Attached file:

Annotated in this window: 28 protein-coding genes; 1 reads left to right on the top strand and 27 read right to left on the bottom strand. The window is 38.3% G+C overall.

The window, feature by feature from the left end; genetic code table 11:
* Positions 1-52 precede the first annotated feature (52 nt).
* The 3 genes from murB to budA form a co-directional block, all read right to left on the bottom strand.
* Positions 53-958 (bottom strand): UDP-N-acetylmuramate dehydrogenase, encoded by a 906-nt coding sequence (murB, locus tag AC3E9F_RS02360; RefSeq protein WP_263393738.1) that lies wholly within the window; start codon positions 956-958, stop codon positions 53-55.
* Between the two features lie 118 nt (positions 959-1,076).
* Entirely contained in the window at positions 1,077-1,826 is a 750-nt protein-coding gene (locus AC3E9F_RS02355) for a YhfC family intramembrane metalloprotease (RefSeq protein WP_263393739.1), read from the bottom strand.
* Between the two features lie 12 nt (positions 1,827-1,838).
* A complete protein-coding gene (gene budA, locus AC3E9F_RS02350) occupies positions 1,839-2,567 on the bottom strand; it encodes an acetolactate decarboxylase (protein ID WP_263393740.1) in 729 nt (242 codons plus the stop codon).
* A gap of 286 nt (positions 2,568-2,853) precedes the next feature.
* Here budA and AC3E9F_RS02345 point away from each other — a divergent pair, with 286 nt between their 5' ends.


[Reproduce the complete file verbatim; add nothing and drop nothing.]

Annotated in this window: 28 protein-coding genes; 1 reads left to right on the top strand and 27 read right to left on the bottom strand. The window is 38.3% G+C overall.

The window, feature by feature from the left end; genetic code table 11:
* Positions 1-52 precede the first annotated feature (52 nt).
* The 3 genes from murB to budA form a co-directional block, all read right to left on the bottom strand.
* Positions 53-958 (bottom strand): UDP-N-acetylmuramate dehydrogenase, encoded by a 906-nt coding sequence (murB, locus tag AC3E9F_RS02360; RefSeq protein WP_263393738.1) that lies wholly within the window; start codon positions 956-958, stop codon positions 53-55.
* Between the two features lie 118 nt (positions 959-1,076).
* Entirely contained in the window at positions 1,077-1,826 is a 750-nt protein-coding gene (locus AC3E9F_RS02355) for a YhfC family intramembrane metalloprotease (RefSeq protein WP_263393739.1), read from the bottom strand.
* Between the two features lie 12 nt (positions 1,827-1,838).
* A complete protein-coding gene (gene budA, locus AC3E9F_RS02350) occupies positions 1,839-2,567 on the bottom strand; it encodes an acetolactate decarboxylase (protein ID WP_263393740.1) in 729 nt (242 codons plus the stop codon).
* A gap of 286 nt (positions 2,568-2,853) precedes the next feature.
* Here budA and AC3E9F_RS02345 point away from each other — a divergent pair, with 286 nt between their 5' ends.